Nose pressed to glass, I peered out from the bush plane window as we lifted straight up, like a helicopter, in the 40 m.p.h. north wind. It seemed scary on the ground. With gusts well above 40 m.p.h., the plane arrived, landed on the airstrip and never turned into the usual parking area. I fought my way toward the plane, slipping along the airstrip as if being pushed down by a strong arm. Once in the plane, I felt calm and safe with skilled bush pilots at the controls.

PHO 2_n

From the air, the village looks like a patchwork quilt as rooftops peak above a blanket of snow. If the snow and ice were sand, Point Hope could be any beachfront real estate in the world!

Tikigaq School 5th Graders Perform Point Hope Eskimo Dances

The rhythms are played on traditionally-crafted drums; the dances have been passed down from generation to generation. These fifth graders demonstrate that Inupiat traditions are alive and well in Point Hope, Alaska.

With the help of village elder Aaka Irma, my fifth graders and I learned an old Point Hope Eskimo dance that hadn’t been performed in some time. Under the guidance of our Inupiat language teacher, Aana Lane, the students also practiced popular traditional Point Hope dances. The students performed these dances for the Christmas presentation last month to an enthusiastic crowd.

The group of students I have this year is very connected to their culture and heritage, particularly when it comes to dancing. It’s amazing to see every student in the class become so completely engaged in a cultural tradition. During their performance in December, the students captivated the entire audience. The performance culminated with the students inviting one and all to join them on the gym floor in the closing Common Dance – a dance familiar to virtually everyone in our village.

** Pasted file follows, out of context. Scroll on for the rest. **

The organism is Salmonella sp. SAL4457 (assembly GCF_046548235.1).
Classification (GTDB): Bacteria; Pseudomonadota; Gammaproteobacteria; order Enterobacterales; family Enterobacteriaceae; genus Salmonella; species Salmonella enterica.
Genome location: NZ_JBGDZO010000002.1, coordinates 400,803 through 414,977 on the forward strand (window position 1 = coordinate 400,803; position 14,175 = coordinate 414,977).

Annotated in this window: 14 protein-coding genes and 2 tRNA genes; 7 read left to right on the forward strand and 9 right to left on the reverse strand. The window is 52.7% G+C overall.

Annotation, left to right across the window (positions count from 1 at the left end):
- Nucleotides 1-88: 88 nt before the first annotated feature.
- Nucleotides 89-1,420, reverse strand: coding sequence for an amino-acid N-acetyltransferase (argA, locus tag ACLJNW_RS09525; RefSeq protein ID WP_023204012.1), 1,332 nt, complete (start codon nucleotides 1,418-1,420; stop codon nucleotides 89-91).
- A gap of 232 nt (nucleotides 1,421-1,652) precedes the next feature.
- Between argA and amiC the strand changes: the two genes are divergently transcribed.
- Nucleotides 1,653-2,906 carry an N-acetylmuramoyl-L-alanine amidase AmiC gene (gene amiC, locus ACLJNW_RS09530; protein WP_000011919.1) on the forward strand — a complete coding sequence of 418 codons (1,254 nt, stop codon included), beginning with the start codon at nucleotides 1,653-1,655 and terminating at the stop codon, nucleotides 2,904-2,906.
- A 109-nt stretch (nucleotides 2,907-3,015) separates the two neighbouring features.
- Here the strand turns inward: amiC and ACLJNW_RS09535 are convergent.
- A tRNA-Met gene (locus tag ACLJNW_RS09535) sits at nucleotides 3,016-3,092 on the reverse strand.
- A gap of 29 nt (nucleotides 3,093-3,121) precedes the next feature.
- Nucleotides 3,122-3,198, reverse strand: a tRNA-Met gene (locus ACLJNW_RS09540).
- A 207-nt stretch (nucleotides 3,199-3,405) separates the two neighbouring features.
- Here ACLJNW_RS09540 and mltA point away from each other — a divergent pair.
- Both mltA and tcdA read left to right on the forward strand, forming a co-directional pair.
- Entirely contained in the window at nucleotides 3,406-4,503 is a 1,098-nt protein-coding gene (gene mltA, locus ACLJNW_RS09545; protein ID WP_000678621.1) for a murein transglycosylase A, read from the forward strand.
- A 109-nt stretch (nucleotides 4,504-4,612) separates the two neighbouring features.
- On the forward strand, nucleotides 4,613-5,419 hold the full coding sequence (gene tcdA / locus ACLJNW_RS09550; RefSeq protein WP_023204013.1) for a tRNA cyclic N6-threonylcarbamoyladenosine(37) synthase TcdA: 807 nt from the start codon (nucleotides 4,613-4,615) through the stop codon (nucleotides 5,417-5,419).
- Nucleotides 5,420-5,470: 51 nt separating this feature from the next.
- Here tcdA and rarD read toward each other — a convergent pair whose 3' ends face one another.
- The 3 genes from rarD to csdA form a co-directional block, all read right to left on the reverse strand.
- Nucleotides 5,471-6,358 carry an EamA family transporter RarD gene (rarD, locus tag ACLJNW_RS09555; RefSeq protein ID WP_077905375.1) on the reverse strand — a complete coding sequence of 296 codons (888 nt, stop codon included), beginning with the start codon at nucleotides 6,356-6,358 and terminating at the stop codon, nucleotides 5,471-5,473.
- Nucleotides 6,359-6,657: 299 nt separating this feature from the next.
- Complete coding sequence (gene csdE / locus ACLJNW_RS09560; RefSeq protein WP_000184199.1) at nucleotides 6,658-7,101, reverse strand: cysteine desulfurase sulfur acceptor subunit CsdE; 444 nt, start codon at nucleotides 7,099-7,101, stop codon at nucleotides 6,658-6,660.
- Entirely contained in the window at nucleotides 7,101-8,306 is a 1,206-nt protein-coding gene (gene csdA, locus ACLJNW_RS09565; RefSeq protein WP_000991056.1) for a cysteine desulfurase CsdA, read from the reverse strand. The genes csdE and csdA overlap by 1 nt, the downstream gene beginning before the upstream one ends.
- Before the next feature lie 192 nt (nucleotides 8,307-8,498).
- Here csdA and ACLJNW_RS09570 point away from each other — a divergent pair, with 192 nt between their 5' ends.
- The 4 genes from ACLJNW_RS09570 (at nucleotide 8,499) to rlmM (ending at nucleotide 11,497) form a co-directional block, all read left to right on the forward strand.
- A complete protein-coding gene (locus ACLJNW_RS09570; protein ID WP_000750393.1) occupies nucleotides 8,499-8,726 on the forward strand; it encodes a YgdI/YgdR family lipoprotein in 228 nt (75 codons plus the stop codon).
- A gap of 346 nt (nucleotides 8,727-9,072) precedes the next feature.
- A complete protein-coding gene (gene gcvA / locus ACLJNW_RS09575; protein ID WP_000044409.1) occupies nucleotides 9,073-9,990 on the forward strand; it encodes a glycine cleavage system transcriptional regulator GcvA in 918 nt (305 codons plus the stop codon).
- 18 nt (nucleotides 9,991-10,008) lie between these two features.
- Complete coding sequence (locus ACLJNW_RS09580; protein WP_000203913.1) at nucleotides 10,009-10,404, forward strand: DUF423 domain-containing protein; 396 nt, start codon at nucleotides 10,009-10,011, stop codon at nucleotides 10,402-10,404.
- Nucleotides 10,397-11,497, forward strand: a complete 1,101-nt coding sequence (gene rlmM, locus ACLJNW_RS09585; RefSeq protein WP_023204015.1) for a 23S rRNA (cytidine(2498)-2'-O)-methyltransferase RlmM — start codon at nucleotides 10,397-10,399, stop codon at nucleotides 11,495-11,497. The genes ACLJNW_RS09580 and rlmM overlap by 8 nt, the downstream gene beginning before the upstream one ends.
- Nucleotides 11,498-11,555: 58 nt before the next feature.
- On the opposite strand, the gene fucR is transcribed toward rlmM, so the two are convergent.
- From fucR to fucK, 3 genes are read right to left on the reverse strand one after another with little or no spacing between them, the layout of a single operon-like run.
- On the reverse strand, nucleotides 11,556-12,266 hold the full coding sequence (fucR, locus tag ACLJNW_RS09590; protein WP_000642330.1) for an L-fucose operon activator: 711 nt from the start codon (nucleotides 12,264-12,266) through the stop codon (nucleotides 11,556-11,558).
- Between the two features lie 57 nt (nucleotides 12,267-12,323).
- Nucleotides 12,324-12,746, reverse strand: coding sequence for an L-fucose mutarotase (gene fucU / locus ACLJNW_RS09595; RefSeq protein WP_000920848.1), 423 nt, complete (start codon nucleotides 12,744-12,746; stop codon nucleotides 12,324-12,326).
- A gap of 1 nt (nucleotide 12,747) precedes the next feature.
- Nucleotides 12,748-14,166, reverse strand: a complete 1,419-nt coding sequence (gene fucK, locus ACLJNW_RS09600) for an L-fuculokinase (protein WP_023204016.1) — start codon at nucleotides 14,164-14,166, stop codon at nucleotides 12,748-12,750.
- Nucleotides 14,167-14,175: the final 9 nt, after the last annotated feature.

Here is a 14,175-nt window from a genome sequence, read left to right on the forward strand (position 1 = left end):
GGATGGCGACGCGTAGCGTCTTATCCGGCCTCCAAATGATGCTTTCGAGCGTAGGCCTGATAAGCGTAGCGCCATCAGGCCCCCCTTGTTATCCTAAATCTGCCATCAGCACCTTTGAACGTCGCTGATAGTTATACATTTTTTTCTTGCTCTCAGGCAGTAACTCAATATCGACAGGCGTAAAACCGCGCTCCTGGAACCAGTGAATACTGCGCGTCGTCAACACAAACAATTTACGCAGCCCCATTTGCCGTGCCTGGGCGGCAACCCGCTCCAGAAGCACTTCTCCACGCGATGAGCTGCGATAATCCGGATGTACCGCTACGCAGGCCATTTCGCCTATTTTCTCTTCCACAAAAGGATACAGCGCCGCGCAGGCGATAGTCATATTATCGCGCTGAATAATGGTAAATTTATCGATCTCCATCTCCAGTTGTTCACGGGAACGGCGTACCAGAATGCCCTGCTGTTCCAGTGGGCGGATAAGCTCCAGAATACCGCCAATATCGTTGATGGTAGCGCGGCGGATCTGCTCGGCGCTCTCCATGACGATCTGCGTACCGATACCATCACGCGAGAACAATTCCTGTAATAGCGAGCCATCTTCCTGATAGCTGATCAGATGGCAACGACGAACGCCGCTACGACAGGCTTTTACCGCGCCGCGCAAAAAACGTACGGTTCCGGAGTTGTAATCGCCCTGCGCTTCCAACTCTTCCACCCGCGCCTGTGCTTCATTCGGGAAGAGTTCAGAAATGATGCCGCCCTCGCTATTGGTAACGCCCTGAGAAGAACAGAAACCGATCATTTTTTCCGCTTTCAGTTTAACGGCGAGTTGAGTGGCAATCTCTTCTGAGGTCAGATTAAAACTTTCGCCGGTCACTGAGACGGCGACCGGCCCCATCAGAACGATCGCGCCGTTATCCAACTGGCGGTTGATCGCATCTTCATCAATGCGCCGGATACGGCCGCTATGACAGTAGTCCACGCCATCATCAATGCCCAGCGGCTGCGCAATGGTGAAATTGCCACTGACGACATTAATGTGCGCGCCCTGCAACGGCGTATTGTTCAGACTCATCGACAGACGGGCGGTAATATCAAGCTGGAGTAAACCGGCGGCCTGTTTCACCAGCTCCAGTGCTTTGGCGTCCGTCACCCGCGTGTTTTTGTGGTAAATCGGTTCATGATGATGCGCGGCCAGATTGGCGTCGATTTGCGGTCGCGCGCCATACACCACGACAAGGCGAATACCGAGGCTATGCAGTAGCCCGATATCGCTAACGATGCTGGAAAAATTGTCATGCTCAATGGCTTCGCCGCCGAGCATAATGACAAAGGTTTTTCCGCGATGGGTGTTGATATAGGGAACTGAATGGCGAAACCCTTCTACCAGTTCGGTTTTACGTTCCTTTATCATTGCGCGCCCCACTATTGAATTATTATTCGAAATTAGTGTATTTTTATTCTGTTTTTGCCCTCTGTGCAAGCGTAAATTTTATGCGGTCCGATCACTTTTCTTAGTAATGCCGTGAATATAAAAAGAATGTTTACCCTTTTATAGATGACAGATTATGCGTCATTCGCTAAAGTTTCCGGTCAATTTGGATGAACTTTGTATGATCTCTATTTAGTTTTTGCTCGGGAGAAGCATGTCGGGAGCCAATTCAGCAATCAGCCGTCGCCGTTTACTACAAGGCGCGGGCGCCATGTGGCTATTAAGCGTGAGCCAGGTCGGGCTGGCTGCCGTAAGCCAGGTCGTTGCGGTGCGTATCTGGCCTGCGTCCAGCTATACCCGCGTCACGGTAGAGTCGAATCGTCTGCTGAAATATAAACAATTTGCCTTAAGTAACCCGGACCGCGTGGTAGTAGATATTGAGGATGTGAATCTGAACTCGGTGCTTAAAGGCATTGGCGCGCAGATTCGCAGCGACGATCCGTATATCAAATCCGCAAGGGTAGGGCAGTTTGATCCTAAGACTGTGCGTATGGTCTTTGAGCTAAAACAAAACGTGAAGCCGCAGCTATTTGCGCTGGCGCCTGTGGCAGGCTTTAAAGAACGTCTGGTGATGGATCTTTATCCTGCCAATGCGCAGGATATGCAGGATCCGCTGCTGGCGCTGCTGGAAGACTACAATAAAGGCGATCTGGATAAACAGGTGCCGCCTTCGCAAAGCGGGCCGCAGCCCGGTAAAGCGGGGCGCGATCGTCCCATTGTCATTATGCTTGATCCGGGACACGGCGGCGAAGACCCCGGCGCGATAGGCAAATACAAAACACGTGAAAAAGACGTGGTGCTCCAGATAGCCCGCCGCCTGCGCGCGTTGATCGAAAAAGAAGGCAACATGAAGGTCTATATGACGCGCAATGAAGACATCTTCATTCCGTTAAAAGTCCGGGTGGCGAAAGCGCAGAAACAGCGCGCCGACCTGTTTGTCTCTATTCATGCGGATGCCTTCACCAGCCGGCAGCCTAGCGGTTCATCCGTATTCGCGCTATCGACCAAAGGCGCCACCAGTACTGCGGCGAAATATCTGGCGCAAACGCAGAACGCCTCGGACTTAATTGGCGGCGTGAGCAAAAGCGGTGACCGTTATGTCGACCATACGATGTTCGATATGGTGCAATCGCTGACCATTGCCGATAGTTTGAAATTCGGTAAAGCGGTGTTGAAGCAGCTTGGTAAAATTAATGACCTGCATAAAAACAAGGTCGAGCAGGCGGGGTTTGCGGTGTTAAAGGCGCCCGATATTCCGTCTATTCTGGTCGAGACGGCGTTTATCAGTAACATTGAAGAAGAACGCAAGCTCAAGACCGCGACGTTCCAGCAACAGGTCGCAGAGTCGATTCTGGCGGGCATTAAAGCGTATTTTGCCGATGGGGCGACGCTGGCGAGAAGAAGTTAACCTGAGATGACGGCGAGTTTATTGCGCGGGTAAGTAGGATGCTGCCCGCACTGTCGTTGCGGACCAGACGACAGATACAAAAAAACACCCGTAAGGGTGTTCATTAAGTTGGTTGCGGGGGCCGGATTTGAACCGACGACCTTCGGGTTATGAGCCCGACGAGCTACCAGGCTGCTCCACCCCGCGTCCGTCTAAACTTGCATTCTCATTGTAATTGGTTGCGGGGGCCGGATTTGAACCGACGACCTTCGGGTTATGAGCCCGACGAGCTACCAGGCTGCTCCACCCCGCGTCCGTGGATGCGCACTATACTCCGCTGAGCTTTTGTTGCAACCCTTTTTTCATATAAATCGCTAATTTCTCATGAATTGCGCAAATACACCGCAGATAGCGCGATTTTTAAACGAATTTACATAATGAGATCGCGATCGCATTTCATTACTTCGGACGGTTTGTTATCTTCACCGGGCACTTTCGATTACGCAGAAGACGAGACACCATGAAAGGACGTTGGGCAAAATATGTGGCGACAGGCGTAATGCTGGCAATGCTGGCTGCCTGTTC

Winter Light and Polar Bear Prints, Point Hope, Alaska

Sun, 3 PM Dec 22, Point Hope_n

This photo was taken on December 22, 2012, a day in the midst of the month during which the sun does not rise above the horizon in Point Hope, Alaska. 

The sun dipped below the horizon 31 days ago on December 6 and did not rise again till yesterday, January 6. And yet, there was light each day, dim, brief, often breath taking.

We walked to the beach on one of those days when the sun didn’t rise. It was about 3:00 pm, and the sky was filled with shades of red, violet, amber and gold. The sea, which lies just 300 meters or so from our doorstep, is locked in ice. This time of year, polar bears are always a possibility as they roam the ice, searching for food.

Maia's hand in Polar Bear Track, Dec 22, 2012_n

Maia’s hand is dwarfed by a fresh polar bear paw print. 

Edging the beach where ice met land was a fresh set of polar bear tracks. The evidence that we share this environment with these magnificent animals was thrilling – but also a reminder that caution is in order. We scanned in every direction as far as our eyes would take us. No movement. The bear had probably passed through in the dark of early morning.

Polar Bear Tracks on South Beach Dec 22, 2012_n

Arctic foxes often follow polar bears in hopes of dining on scraps of the bear’s kill. Above, you can see the small paw prints of a fox near the bear’s tracks. Notice the tell-tale scrape marks in the snow on the forward edge of some of the bear tracks. Their long claws leave these scrapes as the bears amble along.

We waited and watched and listened. The wind moving over the seemingly endless frozen sea was all we could hear. In the distance to the east, we could see Cape Thompson’s snowy cliffs bathed in light etched against the pink horizon. As we walked along the edge of the sea, we found a murre, apparently exhausted, tucked into a snowy alcove against a bank of ice. The bird was lucky the fox had already passed by. Although the murre found the strength to take flight as we drew near, it is doubtful it went far. The Arctic winter is unforgiving.

Maia walking to ocean Dec 22 Point Hope II_n

Walking west, toward the sea, on a December day in Point Hope…